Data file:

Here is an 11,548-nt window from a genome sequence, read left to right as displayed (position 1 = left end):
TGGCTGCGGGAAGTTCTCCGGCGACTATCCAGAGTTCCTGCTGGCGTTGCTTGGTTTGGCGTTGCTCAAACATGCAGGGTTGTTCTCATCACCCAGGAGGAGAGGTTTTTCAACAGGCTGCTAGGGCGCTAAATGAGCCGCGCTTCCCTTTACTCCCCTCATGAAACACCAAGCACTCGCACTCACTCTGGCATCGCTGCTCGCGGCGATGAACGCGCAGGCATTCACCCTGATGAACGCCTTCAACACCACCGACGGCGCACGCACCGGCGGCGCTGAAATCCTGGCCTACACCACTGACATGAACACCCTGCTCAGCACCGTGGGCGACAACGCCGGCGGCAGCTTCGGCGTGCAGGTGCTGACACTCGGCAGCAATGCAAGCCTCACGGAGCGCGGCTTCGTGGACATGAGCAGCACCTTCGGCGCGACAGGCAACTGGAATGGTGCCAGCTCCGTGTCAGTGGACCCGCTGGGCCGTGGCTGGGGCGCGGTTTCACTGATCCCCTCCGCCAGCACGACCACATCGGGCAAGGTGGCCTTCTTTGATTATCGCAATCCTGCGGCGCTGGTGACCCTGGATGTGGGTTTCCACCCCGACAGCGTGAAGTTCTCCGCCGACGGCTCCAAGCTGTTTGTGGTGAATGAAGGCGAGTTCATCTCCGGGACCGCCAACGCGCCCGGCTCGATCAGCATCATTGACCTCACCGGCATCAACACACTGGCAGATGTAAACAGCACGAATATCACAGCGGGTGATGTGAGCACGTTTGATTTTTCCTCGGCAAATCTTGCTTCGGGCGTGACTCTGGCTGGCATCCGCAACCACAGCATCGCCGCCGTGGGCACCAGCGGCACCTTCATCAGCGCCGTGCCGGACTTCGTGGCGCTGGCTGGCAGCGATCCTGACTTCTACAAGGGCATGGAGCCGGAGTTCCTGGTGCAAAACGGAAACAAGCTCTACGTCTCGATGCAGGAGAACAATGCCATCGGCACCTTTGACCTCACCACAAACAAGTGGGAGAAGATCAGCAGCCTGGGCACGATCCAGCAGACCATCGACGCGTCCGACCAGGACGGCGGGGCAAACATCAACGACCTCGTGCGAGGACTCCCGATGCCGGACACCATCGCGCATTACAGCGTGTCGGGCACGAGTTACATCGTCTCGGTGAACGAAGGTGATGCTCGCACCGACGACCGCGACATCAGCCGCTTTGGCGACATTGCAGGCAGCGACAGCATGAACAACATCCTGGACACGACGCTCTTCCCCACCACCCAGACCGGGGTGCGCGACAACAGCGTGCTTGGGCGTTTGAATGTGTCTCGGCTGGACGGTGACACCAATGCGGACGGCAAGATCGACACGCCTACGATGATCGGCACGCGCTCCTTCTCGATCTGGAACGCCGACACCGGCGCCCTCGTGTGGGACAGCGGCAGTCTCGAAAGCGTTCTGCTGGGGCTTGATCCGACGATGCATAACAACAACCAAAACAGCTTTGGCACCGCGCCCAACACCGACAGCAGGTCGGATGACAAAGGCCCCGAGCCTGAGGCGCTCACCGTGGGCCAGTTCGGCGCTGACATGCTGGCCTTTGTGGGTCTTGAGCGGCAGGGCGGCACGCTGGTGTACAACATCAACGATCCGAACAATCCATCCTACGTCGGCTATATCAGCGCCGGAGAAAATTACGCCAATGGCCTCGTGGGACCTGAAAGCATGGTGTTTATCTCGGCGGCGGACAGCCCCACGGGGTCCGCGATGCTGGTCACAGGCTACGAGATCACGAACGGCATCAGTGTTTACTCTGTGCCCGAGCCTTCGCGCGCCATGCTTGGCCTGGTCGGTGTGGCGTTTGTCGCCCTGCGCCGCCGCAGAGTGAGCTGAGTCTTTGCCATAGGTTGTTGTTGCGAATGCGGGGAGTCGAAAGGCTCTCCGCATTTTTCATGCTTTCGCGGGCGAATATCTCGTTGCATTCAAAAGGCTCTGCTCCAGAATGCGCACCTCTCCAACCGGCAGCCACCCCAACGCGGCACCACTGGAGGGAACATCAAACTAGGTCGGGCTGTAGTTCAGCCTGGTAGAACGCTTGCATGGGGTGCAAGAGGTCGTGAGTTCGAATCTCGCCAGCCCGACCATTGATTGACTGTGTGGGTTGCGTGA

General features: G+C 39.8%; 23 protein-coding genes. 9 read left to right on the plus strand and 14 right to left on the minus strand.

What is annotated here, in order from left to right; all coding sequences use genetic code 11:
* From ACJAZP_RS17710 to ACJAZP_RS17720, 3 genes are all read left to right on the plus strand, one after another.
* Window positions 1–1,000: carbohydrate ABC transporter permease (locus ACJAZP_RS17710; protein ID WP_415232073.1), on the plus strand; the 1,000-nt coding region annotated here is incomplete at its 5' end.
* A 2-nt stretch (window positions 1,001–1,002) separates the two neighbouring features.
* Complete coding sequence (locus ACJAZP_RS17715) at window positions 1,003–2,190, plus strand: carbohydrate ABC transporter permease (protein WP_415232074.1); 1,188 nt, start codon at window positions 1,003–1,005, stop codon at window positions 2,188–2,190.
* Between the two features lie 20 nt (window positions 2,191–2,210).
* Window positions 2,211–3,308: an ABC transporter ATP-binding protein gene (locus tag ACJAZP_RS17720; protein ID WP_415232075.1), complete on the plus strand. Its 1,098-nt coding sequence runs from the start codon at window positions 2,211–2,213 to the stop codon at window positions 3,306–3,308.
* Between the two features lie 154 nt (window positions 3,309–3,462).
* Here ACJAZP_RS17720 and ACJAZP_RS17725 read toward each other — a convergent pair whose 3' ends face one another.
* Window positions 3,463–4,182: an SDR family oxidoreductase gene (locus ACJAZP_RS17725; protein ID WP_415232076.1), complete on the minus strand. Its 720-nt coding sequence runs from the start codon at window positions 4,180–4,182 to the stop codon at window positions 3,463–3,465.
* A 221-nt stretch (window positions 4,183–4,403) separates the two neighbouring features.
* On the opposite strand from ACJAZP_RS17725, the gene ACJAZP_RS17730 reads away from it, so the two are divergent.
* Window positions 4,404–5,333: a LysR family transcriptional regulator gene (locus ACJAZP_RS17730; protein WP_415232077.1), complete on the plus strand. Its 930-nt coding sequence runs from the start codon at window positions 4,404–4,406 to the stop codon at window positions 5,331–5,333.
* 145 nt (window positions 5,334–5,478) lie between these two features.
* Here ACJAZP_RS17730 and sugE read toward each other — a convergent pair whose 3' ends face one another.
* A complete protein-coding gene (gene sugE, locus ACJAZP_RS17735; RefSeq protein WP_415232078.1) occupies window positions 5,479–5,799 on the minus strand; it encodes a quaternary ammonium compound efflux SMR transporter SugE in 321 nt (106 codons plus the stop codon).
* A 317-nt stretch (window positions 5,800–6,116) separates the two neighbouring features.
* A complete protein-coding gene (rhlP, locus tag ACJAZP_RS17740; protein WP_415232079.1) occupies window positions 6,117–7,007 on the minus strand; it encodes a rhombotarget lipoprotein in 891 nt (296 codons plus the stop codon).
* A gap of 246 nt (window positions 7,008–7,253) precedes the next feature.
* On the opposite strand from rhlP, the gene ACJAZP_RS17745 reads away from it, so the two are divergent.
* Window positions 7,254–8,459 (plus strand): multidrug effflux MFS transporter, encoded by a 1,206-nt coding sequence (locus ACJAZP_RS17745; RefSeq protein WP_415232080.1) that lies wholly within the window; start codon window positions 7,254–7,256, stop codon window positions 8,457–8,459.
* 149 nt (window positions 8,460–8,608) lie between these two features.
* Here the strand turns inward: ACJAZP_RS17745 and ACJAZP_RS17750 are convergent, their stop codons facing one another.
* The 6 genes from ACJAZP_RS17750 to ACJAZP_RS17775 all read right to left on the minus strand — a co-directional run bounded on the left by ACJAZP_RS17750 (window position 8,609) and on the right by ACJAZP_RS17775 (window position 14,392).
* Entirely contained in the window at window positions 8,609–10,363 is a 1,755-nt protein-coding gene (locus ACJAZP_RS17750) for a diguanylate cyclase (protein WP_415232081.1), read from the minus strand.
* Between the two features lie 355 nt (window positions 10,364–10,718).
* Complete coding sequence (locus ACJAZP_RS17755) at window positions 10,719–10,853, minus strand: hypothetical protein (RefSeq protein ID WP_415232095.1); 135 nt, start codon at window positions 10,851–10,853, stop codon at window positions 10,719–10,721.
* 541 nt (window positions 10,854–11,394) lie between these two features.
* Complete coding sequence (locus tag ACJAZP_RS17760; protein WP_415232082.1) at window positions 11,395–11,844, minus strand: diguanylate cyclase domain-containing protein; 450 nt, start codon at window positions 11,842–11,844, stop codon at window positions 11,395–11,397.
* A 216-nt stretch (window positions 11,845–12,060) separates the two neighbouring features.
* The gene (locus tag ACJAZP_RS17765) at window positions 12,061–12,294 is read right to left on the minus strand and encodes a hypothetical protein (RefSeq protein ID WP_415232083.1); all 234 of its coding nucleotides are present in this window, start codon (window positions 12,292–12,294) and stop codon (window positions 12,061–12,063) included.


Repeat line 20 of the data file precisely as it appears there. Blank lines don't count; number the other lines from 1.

* A 317-nt stretch (window positions 5,800–6,116) separates the two neighbouring features.